It was he who suggested she enter Bake Off.
During the triumphant final she baked 16 iced buns, a raspberry-flavoured mille-feuille and a multi-layered cake she called ‘My Big Fat British Wedding Cake’.
In fact, she went on to marry Abdal again, in 2018, in a ceremony that affirmed their love. Today, living ‘down South’ in Milton Keynes, they share the amiable affection of the comfortably wedded.
Abdal has garnered his own fan club since his brief appearance in the Bake Off final but, when I ask if Nadiya minds, she laughs: ‘Whenever someone says something appreciative about him on social media, I think it’s hilarious. It just makes me cackle!’
While their marriage-at-first-sight has clearly bloomed into a love-match, she does not want arranged marriages for their children; not, it emerges, because she has any objection to them in principle, though. ‘I just don’t have time!’ she shrieks. ‘When they’re ready to get married, I’d like to think they’ll know themselves well enough to make the right choices.’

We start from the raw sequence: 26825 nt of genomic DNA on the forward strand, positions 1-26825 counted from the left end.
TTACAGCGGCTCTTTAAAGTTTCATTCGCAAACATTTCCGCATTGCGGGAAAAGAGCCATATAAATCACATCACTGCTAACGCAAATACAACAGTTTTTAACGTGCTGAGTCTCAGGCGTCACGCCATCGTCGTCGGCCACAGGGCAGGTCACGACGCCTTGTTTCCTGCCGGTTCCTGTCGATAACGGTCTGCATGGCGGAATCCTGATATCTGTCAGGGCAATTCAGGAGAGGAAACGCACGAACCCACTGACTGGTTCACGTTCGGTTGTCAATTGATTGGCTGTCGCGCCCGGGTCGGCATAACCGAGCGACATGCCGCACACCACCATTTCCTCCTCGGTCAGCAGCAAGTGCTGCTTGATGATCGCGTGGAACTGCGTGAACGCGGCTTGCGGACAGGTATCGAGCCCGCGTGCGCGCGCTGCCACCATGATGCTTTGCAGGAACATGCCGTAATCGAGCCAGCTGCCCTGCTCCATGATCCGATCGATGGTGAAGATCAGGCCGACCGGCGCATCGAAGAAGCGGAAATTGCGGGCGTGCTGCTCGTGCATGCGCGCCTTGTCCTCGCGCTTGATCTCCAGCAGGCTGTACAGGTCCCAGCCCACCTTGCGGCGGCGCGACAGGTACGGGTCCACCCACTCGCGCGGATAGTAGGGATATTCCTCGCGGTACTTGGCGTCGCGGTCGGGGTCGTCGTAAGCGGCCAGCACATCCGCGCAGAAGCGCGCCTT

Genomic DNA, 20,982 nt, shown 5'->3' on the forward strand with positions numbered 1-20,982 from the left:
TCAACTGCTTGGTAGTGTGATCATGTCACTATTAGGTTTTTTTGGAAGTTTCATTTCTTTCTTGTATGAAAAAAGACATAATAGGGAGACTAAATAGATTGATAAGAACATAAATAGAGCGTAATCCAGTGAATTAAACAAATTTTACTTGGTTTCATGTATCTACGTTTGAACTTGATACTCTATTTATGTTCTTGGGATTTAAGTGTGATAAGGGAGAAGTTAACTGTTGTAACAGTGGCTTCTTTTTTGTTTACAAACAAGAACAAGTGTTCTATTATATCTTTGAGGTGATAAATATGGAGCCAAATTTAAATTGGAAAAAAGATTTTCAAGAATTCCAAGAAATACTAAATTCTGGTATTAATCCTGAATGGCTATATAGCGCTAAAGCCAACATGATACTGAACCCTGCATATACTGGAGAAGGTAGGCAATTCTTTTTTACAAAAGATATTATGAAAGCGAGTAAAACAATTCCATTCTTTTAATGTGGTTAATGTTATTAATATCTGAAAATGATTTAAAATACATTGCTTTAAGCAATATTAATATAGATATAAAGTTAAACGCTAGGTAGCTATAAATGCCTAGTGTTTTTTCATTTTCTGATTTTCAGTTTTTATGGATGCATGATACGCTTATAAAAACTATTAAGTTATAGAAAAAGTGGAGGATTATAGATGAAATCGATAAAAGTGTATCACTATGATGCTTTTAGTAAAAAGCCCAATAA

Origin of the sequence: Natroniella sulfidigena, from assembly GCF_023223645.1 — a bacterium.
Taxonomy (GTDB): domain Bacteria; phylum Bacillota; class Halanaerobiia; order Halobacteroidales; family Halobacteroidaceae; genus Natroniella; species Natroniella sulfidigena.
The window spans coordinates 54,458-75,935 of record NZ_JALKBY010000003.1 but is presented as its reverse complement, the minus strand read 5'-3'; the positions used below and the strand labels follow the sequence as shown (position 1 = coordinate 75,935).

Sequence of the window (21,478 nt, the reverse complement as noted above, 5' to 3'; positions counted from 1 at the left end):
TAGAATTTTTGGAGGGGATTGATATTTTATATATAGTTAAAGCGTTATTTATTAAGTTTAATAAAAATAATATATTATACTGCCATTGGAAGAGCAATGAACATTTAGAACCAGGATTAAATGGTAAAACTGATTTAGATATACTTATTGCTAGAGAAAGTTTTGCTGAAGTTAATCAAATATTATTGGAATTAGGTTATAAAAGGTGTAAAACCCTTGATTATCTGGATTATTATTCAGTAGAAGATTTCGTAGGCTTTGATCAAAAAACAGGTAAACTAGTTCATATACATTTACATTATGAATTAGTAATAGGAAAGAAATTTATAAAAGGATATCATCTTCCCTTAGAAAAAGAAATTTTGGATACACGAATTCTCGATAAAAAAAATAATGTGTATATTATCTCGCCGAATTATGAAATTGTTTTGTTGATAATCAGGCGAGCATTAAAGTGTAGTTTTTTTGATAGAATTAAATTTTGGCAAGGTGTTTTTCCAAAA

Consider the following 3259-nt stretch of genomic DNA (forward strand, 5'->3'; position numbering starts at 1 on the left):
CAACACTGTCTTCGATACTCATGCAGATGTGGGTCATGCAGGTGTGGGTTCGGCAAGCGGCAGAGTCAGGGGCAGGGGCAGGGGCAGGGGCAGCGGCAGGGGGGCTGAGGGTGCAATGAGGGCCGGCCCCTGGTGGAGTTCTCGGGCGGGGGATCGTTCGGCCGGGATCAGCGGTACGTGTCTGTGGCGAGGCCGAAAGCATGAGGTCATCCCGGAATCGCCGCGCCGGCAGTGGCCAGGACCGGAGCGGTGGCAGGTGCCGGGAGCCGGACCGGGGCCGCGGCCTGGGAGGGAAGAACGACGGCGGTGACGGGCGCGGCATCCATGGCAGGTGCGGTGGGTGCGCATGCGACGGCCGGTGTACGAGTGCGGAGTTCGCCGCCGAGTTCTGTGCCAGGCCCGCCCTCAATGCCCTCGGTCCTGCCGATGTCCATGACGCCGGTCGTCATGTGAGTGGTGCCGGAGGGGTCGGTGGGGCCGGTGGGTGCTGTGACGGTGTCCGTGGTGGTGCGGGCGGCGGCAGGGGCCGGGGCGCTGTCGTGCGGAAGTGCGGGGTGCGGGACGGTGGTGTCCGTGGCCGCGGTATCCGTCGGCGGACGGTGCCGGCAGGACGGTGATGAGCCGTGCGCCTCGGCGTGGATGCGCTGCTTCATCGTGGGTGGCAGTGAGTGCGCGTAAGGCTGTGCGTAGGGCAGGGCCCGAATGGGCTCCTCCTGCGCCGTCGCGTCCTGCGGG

Her children seem well-adjusted, equable, hard-working. I wonder if she worries that they could be bullied, as she was?
‘I do, and I ask the question all the time; check in on them to make sure they’re OK.
‘I’m really open with them about my own anxieties as a child and they understand that these things can happen.’
Nadiya also revealed that before the Covid-19 pandemic, she saw Mary Berry ‘all the time’ who would ‘jump in for a hug’ when they bumped into each other at events, admitting that she misses Mary’s hugs
She was also racially abused, the recipient of vile insults.
‘We discuss things a lot as a family and I feel safe in the knowledge that my children would talk about racism, too. The best tool is being open about everything, having conversations.’
We also talk about her elevation to the power list: does the responsibility weigh heavily on her?